Approximately 200 locations were sampled in the Inlet prior to the herbicide application for 2012. In part the effort was to track hydrilla growth and determine the optimum time for endothall application (5-8 inches??). The other goal was to record all species presence and abundance in the Inlet. This will be tracked throughout the treatment years to determine if there is any change in community composition. Some plant sampling was done in 2009 in advance of the expected Inlet dredging project, that data set is considered part of the baseline.
The Racine-Johnson Ecologist crew, in conjuction with Cayuga Lake Floating Classroom and Ichthyological Associatess, completed 2 rake-toss surveys on up to approximately 1400+ locations in the Inlet and southern Cayuga Lake and no hydrilla was found. All plants were identified to species. Species abundance was determined at all locations.
Sampling Points for South End of Cayuga Lake and Inlet by 2 rake-tosses on 50x50m UTM Grid, Completed Mid-Aug.'12 (Maps on Right Sidebar -- Plant Survey Data)
Lake sampling occurred during July and August. Sampling was focused on the shallow southern end and shorelines of the lake. Sampling could not occur before the herbicide treatments, as plants in the lake were slower growing than plants in the Inlet. However, results from the herbicide concentration monitoring data show that neither hebicide is reaching the lake at effective treatment doses. Recent plant sampling within the farthest reaches of the treatment area (where the inl et meets the lake) support the conclusion that herbicide is having no impact on plants in the lake.
On August 17, 2012 a diver harvested 6-inch shoot of hydrilla was found where the inlet meets the lake. Further surveying in this area found no other traces of hydrilla.
Bob Johnson, aquatic plant specialist with Racine-Johnson Aquatic Ecologists, says the endothall was 100% effective at killing hydrilla vegetation within 3 days - with the exception of up by the fish ladder where he was still finding plant material during the early sampling days.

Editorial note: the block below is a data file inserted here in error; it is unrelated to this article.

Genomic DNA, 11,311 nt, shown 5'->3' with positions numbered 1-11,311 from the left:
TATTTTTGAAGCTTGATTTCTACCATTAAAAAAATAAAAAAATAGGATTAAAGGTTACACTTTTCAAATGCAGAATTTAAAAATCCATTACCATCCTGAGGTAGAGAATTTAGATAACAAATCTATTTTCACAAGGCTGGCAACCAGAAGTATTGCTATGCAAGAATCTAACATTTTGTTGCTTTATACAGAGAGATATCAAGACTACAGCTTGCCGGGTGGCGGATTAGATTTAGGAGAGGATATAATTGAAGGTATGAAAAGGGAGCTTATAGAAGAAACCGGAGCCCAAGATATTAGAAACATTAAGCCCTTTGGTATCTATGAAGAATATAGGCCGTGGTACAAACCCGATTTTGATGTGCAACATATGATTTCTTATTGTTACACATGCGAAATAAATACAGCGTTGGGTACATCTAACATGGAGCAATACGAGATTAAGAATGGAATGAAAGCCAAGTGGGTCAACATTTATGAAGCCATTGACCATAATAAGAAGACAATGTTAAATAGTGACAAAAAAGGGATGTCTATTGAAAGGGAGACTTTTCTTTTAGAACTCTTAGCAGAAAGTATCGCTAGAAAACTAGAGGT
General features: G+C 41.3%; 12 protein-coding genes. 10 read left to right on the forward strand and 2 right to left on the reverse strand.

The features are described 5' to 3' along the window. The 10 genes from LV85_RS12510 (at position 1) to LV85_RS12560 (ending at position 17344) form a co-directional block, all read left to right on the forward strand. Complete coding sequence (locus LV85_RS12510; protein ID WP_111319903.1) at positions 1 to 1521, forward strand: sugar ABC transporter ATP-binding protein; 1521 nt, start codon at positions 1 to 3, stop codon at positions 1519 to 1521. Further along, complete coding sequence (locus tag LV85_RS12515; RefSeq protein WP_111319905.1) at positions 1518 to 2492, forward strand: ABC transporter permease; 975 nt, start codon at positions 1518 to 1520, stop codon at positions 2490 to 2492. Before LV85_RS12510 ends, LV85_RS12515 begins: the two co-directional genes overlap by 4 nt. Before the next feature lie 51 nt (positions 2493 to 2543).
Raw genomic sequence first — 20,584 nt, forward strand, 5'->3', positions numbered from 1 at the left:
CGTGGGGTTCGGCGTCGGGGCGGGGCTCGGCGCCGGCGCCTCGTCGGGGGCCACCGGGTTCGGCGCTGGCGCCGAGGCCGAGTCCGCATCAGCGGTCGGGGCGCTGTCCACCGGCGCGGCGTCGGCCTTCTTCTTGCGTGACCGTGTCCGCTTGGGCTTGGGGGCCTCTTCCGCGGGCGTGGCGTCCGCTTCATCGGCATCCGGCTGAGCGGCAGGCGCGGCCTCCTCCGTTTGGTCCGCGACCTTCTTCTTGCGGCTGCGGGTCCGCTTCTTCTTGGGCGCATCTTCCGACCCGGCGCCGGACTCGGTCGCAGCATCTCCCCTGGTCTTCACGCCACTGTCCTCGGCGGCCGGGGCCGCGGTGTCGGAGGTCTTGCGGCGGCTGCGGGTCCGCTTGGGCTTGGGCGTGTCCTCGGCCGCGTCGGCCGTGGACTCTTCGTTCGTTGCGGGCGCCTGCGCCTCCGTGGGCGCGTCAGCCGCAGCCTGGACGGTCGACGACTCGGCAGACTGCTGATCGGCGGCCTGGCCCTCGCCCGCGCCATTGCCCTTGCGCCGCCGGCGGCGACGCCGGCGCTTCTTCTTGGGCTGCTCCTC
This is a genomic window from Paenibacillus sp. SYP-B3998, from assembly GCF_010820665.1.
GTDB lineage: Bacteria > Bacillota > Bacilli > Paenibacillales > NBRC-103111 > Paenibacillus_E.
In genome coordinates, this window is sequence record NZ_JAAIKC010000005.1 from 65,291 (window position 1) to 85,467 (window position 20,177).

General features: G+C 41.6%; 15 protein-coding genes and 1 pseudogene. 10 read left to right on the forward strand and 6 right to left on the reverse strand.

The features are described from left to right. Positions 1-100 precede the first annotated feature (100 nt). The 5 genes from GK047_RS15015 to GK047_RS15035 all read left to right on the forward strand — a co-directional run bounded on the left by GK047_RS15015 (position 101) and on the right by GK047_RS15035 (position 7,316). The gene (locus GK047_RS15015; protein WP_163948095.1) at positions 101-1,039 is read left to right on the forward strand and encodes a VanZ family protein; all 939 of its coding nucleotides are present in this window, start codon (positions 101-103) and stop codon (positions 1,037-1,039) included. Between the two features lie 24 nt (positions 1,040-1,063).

Another sampling for hydrilla in the inlet was done on June 13, 2012 and no surviving hydrilla plant material was found. Bill Haller, from the Center of Aquatic and Invasive Plants at the University of Florida, was one of the national experts we consulted to develop this plan. Haller visited the site and commented that the use of both chemicals (endothall and fluridone) was specifically selected to make sure early growing plants were knocked back to avoid Cayuga Inlet closure or plant fragmentation/spread.
On the day of the endothall application, a plant putting on a rhizome and small tuber was found in Linderman creek. This was one of the triggers needed to start endothall application, so herbicide treatment began later that day.
Endothall treatment was a success. The herbicide applicator, Allied Biological, finished the endothall application at 9:12 pm, June 26, 2012. The inlet was closed for about a day and then reopened. It remained open the rest of the summer. Results of monitoring the endothall in the water were posted as they became available. Read a summary of the herbicide plan, written immediately before treatment, facts and details about endothall and map of maximum treatment area.
Note: Changes have been made to the fluridone result table since additional monitoring points have been added in the "donut" at the mouth of the inlet, replacing other monitoring points that are and will be discontinued throughout the next few weeks.